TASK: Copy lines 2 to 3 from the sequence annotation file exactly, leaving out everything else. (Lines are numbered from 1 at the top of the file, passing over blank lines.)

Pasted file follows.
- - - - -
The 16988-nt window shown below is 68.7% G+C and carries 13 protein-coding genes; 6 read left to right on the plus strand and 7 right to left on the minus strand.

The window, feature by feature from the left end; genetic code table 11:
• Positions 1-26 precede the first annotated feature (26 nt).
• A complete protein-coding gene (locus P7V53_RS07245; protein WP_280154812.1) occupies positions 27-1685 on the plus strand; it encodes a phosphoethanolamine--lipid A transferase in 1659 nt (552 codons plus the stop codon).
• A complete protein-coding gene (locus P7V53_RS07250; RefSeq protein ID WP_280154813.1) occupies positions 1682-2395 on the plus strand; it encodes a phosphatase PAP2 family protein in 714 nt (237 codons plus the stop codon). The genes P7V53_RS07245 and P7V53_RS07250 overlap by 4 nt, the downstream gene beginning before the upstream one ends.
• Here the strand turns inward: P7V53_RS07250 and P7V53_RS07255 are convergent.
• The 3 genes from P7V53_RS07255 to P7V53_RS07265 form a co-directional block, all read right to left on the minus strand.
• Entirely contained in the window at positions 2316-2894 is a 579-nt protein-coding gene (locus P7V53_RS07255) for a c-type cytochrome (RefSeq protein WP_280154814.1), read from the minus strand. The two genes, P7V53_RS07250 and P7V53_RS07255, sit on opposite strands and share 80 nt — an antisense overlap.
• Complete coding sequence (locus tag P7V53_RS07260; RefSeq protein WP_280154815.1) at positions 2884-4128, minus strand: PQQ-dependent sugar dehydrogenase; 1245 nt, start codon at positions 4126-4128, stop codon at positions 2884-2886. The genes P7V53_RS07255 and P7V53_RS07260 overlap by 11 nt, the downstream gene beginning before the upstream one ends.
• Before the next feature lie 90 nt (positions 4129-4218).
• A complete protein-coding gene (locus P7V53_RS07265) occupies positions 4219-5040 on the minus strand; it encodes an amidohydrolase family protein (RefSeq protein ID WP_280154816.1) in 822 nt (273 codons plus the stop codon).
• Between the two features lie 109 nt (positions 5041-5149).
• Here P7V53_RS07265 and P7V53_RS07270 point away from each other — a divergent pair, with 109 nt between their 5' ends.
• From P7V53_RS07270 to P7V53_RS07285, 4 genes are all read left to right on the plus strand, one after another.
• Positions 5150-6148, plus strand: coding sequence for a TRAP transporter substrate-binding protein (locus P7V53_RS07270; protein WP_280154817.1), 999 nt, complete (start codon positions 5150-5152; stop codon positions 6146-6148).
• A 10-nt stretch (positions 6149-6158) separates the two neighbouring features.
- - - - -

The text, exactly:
The window, feature by feature from the left end; genetic code table 11:
• Positions 1-26 precede the first annotated feature (26 nt).